I'm suffering much less than before, so I think I can take it. I was covered in welts before the first sprayings (was treated for hives for 2 months by 2 docs, one an allergist), and now I'm barely getting bitten. But given that I found that one bug this week, I suspect the leftovers are still out there, multiplying.

    Thanks again - I'll move repost in the PCO section if necessary now that I've used actual company names. (That's what I meant before too, thought it was a subset of the "treatment" section.)

    I feel like Goldilocks over here - which bed?

  4. stricken

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    Posted 10 years ago
    Fri Jul 3 2009 23:32:06
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    Thanks KillerQueen! I PM'd you. I am spending too much time on these forums (what a way to procrastinate from going through my stuff) and starting to freak out about carrying invisible eggs around and whatnot.

  5. cilecto

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    Posted 10 years ago
    Sat Jul 4 2009 0:23:19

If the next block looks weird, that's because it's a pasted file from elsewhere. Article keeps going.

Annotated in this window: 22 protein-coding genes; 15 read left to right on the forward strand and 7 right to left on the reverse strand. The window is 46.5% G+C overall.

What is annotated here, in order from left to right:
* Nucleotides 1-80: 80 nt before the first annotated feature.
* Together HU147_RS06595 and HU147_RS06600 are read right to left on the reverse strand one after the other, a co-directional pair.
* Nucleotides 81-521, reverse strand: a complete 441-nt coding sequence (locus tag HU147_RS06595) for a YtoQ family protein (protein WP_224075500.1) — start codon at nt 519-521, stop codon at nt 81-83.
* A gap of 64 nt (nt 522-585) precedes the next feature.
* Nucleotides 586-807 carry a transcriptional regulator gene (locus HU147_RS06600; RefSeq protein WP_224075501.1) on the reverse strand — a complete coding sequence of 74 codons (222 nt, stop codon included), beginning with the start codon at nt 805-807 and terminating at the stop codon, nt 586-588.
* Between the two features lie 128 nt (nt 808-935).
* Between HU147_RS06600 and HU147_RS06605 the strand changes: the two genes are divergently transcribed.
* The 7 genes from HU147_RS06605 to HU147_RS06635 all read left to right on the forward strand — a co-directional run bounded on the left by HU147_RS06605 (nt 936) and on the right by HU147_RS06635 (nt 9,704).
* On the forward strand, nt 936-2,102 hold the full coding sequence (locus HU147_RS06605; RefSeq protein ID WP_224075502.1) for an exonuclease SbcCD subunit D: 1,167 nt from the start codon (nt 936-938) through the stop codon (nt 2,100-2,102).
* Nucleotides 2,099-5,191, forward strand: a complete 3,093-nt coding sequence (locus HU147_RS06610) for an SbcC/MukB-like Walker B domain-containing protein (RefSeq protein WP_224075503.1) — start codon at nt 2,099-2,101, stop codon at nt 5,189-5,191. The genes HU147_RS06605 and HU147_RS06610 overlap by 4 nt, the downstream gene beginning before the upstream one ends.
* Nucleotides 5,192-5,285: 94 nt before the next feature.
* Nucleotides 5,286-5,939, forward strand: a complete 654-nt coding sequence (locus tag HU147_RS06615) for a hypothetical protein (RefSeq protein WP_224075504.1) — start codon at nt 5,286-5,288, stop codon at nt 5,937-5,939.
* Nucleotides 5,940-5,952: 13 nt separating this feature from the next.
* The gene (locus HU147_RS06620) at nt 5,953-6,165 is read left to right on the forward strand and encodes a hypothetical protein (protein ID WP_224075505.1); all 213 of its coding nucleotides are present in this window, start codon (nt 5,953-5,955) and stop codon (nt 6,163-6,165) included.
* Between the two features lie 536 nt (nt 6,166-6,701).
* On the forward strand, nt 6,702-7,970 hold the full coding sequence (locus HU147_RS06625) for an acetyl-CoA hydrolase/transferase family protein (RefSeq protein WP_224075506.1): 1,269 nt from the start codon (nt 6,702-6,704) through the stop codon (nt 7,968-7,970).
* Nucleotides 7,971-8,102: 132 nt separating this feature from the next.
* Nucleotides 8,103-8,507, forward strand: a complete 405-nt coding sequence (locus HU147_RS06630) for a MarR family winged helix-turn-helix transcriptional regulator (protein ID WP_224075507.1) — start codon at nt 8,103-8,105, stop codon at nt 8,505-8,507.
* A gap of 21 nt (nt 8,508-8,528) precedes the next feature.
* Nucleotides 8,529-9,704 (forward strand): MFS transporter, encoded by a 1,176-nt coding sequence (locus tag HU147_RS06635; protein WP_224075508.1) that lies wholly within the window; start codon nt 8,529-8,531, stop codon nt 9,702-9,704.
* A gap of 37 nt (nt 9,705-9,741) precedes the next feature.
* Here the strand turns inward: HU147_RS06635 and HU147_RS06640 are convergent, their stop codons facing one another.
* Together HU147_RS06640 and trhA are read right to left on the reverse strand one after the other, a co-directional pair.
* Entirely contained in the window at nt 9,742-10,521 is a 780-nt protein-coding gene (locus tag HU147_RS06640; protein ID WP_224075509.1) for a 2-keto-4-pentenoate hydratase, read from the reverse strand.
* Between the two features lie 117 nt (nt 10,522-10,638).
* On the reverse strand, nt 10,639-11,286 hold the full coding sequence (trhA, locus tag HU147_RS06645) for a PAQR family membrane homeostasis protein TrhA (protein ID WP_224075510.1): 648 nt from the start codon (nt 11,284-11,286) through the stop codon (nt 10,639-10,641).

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    I know that you've advanced beyond your original question, but wanted to weigh in. #1 sounds like the typical "high-end" PCO, the ones that make you prep to the death, so that they can cover their a## on the guarantee (or so the LL can evict you for lack of co-operation). #2 is using other words for what #1 does. Most chems that we know of attack BBs' nervous systems. Plus they expect you to toss out your "etc." Glue traps are cheap and may help you detect some bugs, but are not very reliable. I'd say that waiting 2 weeks for the thorough professional who's approach is minimally invasive to your life (if he's all they say he is) is the better way, plus you're helping to advance the state of the art by not subsidizing blow-hards. Meanwhile, you can protect your friends by wearing fresh clothes out of the house and traveling light.